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Estimating the Value of Environmental Services Provided by Australian Farmers

For some time the Australian agricultural sector has been subject to considerable public criticism about  the impact of some industry practices on the environment. Issues of concern have included loss of biodiversity, diminishing water quality, reduced water availability, and increased soil erosion and salinisation.

However, over recent decades there have been signifi  cant changes implemented to many farm management systems, which have resulted in improved environmental and productivity outcomes. These changes have included introducing deep-rooted perennial pastures, extensive tree planting, fencing off riparian zones, the adoption of best-management practice systems, and the retention of areas of natural vegetation. Changes
have been stimulated by a range of different factors including government regulations, incentive programs, government grants and market-based instruments.

The improved environmental outcomes arising from these changes are of great importance to both the sector and the wider community, although generally go unnoticed. In part this is due to the propensity for bad news to gain more attention than good news, but it is also partly due to the fact that improved environmental outcomes are a public good that is usually not marketed or valued economically.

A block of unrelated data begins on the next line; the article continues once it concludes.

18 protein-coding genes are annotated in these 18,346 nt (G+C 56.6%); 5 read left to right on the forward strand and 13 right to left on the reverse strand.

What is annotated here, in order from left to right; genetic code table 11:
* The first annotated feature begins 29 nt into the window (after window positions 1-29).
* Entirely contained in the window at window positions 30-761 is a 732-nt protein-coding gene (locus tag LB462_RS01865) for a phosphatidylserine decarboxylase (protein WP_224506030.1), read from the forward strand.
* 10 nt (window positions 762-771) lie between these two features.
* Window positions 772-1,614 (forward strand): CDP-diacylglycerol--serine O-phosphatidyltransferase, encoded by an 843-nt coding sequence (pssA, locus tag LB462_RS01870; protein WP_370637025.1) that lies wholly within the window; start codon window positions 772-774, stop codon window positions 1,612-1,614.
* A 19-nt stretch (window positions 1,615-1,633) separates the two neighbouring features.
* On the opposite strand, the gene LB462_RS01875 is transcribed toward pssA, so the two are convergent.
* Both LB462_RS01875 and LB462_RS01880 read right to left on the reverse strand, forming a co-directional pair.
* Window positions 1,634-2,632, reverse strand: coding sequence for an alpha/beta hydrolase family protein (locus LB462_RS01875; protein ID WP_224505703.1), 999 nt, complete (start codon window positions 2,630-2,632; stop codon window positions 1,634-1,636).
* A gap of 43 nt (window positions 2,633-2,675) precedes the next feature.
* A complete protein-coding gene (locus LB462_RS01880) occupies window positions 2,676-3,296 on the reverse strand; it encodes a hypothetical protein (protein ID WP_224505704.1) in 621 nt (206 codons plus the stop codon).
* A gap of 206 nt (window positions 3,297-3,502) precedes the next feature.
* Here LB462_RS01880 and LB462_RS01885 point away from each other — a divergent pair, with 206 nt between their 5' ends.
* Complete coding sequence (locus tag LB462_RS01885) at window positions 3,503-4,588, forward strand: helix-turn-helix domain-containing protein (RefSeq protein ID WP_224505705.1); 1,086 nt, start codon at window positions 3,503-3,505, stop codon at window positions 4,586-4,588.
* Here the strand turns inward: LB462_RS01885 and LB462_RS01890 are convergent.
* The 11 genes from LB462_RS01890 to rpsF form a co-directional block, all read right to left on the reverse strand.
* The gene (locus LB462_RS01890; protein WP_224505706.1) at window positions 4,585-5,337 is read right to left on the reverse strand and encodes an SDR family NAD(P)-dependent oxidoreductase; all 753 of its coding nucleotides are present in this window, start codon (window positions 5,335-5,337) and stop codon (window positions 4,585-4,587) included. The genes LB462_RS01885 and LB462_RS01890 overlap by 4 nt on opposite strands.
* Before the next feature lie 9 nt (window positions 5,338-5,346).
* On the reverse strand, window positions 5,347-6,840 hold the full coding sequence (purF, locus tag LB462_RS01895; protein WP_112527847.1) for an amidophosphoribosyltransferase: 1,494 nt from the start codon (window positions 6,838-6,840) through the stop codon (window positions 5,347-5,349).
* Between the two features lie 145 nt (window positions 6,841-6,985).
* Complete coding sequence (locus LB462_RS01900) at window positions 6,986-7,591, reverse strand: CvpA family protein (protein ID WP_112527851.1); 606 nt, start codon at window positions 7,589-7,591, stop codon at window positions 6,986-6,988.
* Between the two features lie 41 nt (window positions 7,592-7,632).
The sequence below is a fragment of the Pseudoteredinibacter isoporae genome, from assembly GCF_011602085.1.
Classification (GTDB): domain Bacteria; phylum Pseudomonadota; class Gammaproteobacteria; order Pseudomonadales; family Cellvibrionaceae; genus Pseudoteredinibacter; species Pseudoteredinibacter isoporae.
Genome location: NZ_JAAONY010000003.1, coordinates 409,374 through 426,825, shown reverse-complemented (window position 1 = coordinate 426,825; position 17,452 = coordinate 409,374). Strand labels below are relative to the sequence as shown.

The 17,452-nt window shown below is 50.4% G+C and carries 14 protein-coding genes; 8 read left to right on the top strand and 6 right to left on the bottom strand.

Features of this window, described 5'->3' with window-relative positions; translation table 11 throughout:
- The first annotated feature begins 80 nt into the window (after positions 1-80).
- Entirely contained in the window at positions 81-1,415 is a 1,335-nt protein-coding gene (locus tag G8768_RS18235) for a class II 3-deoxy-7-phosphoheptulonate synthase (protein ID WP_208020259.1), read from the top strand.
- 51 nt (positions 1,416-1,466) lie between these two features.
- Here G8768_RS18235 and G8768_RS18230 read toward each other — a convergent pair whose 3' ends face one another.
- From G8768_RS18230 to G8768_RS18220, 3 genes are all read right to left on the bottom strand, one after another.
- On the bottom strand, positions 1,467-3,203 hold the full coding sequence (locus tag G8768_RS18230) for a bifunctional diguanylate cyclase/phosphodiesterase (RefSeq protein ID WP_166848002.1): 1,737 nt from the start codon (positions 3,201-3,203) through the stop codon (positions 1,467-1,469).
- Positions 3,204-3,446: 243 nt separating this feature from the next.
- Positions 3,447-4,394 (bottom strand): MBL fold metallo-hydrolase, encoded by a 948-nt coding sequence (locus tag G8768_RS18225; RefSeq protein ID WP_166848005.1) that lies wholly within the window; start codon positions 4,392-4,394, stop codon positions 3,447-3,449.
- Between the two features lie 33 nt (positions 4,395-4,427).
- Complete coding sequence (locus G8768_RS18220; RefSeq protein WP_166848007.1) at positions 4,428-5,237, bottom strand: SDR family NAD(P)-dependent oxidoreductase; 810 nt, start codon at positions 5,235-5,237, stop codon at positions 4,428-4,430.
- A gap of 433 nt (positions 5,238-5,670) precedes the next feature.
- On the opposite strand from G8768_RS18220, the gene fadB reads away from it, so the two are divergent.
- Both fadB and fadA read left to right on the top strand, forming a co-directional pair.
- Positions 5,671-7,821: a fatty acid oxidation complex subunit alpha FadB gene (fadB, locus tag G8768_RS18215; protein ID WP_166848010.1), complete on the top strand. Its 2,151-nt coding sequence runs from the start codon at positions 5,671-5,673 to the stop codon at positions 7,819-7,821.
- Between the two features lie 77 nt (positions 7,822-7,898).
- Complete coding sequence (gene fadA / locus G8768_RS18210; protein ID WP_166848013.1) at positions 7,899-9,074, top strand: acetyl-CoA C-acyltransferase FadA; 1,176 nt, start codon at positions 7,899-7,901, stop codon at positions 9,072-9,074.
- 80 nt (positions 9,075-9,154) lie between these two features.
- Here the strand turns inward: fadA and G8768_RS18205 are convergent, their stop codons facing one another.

Developing robust methodologies to establish the value of enhanced environmental outcomes from agriculture is an important step that will assist increased community recognition of positive change, and is also a necessary step in developing future natural resource policy priorities.

The research reported here provides a detailed examination of this issue, and uses case studies to highlight the value that changes in farmers natural resource management practices have delivered to the Australian community. The research also highlights the opportunity that exists for governments to increase the value of farm environmental services provided for the community, if appropriate policies and incentives are implemented.

Full Report
June 2008, pp. 1 - 91 (91 pages)
Publisher: Australian Farm Institute
Author: Gillespie, R
ISBN: 978-0-9803460-8-4



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